The field is wide open in the class of 2009.
The No. 1 position in the class is always up for debate, and the class as a whole should expect heavy attention on the recruiting front during the high school season.
Rivals.com breaks down the class and unveils the new top 100 rankings for the junior class.
Top five has few changes
Despite a shaky summer, Renardo Sidney held on to the top spot in the class of 2009 rankings. Consistency has always been an issue for the Artesia (Calif.) High School product.
When the 6-foot-10, 250-pound forward is clicking on all cylinders, he's one of the most intriguing players in the nation. However, there are times when goes through the motions and doesn't tap into his natural abilities.
Potential is still on his side for the time being, but there are a number of other players that have made a strong case for the top spot after impressive summer showings.
Close behind Sidney is Oklahoma native Xavier Henry, a 6-foot-6 left-handed guard who held onto the second overall position. Henry is the best scoring guard in the class. He has proven himself as an elite producer at all three levels, and he has a game that is mature beyond his years.
Derrick Favors, a 6-foot-9 big man, shined in July and helped his Atlanta Celtics claim the adidas Super 64 title in Las Vegas. Favors has proven himself as an elite defender, and he turned it up on the offensive end of the floor.
New York native Lance Stephenson is one of the most difficult backcourt players to defend because of his size, strength and ability to turn on the intensity when the game is on the line.
DeMarcus Cousins, a skilled 6-foot-10 forward from Birmingham, Ala., dominated the 16-and-under division with his AAU team. He's big, strong, active and can score both inside and outside.
Class is wide open
Only four players in the top 100 have made college decisions. That is very few considering there are 90 commitments in the Rivals150 for 2008. Even more telling, there are more than a dozen players in the class of 2010 that have made commitments. The junior class doesn't seem to be in a hurry to find a college home.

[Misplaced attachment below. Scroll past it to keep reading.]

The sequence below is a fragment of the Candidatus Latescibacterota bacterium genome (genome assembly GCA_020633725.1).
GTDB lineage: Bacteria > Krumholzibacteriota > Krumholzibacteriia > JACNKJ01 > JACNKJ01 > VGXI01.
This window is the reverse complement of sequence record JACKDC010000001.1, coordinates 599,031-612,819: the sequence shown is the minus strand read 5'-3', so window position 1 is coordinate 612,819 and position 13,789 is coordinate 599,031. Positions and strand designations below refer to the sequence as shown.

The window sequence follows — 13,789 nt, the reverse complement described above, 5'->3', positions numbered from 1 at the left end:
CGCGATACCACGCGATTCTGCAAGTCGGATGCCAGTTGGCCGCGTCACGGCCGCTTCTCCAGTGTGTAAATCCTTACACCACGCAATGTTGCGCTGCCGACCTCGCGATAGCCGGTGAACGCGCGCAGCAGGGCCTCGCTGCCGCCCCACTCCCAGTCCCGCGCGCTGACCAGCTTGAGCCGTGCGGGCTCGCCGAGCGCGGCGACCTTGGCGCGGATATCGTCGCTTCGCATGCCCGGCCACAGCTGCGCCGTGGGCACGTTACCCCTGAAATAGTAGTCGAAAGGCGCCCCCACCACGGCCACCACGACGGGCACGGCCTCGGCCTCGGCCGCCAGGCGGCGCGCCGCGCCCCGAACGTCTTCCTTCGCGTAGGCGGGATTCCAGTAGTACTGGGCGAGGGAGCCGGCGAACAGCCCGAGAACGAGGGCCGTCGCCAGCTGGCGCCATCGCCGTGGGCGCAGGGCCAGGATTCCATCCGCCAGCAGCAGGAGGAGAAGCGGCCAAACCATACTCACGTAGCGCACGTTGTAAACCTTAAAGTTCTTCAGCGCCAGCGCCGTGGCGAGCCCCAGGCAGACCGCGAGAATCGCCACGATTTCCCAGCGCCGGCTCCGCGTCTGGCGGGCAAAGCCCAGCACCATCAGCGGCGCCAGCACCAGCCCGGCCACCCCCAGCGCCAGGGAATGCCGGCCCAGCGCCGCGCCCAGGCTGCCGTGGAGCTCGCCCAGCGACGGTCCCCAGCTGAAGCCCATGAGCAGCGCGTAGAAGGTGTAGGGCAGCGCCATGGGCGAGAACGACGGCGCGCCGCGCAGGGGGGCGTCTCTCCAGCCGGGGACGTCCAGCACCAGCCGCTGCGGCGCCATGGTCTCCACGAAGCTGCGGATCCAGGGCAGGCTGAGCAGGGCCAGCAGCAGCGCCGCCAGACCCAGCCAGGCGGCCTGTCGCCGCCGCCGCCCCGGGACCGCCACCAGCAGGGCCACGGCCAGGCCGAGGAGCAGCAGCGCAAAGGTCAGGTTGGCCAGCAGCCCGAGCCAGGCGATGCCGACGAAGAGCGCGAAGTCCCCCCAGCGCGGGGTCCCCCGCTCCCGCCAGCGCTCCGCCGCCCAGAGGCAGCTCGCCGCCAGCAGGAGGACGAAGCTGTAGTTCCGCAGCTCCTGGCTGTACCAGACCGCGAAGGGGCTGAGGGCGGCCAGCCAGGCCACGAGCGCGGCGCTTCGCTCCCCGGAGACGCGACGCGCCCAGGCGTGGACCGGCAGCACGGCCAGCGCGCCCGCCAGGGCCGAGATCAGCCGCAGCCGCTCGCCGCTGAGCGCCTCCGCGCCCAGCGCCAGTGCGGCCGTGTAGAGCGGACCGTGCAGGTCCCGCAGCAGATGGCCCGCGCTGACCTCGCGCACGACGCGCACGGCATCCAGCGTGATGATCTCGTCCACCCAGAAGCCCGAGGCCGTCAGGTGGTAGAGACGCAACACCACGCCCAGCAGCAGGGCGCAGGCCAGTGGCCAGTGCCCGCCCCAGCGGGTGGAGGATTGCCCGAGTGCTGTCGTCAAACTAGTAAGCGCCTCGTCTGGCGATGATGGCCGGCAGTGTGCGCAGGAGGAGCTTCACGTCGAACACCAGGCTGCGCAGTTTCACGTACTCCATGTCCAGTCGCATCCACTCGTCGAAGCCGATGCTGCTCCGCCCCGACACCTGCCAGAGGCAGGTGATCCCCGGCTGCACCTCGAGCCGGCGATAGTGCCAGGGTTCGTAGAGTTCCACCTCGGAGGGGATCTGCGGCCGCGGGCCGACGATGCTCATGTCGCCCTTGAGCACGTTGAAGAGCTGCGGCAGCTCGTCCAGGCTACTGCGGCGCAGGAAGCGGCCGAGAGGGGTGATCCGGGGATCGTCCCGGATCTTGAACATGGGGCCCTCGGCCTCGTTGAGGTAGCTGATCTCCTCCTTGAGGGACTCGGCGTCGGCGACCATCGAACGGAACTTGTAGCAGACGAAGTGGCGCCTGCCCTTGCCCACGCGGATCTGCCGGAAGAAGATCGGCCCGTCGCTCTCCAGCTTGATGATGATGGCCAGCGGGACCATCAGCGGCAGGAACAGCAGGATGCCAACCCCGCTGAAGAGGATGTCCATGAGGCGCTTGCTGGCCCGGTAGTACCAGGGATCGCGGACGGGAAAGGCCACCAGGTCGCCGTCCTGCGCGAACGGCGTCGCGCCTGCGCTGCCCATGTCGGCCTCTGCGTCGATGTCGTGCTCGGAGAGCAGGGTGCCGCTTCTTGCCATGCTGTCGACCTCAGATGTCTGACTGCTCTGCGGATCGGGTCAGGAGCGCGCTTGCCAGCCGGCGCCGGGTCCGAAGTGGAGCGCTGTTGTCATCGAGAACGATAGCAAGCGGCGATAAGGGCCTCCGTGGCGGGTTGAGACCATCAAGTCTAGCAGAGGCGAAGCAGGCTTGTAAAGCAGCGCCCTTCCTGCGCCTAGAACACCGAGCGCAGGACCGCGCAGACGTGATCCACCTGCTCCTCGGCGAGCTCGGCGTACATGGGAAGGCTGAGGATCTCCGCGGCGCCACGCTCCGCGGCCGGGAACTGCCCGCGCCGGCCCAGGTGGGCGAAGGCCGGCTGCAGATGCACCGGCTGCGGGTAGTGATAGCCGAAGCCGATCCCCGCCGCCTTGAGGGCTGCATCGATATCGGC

Kyle Hardrick (No. 50) is one of the exceptions. He committed to Oklahoma more than a year ago. Connecticut commitment Alex Oriakhi was the first high-profile player to find a school in the class of 2009.
Villanova landed Philly native Maalik Wayns (No. 52) at the start of the summer. Devin Booker (No. 58) said he is going to follow his older brother Trevor to Clemson.
With the important official visit season quickly approaching this fall, don't be surprised to see a high number of junior decisions in the near future.
Rbk U star John Wall used his speed to shine at the Philadelphia camp in July. The speedster from North Carolina is also the fastest riser in the class of 2009. Wall went from being unranked to No. 9 overall and the top point guard in the nation.
Also making a splash at the point guard position is Tacoma, Wash., native Abdul Gaddy, who jumped from No. 45 to 14th in the latest rankings. Fellow Washington state native Peyton Siva moved from No. 57 to 31st.
California wing Hollis Thompson crept into the five-star rankings, moving from 36th to the No. 24 spot. Texas forward John Henson might be the most intriguing player in the class. He's a work in progress who is quickly approaching the 6-foot-10 mark. Henson climbed from 39th to No. 25.
Georgia forward Kenny Hall went from unranked to No. 28 overall. The 6-foot-8 forward is one of the fastest risers in a loaded Peach State.
Northern California forward Brendan Lane took the same path as Hall, going from unranked to No. 35 in the top 100.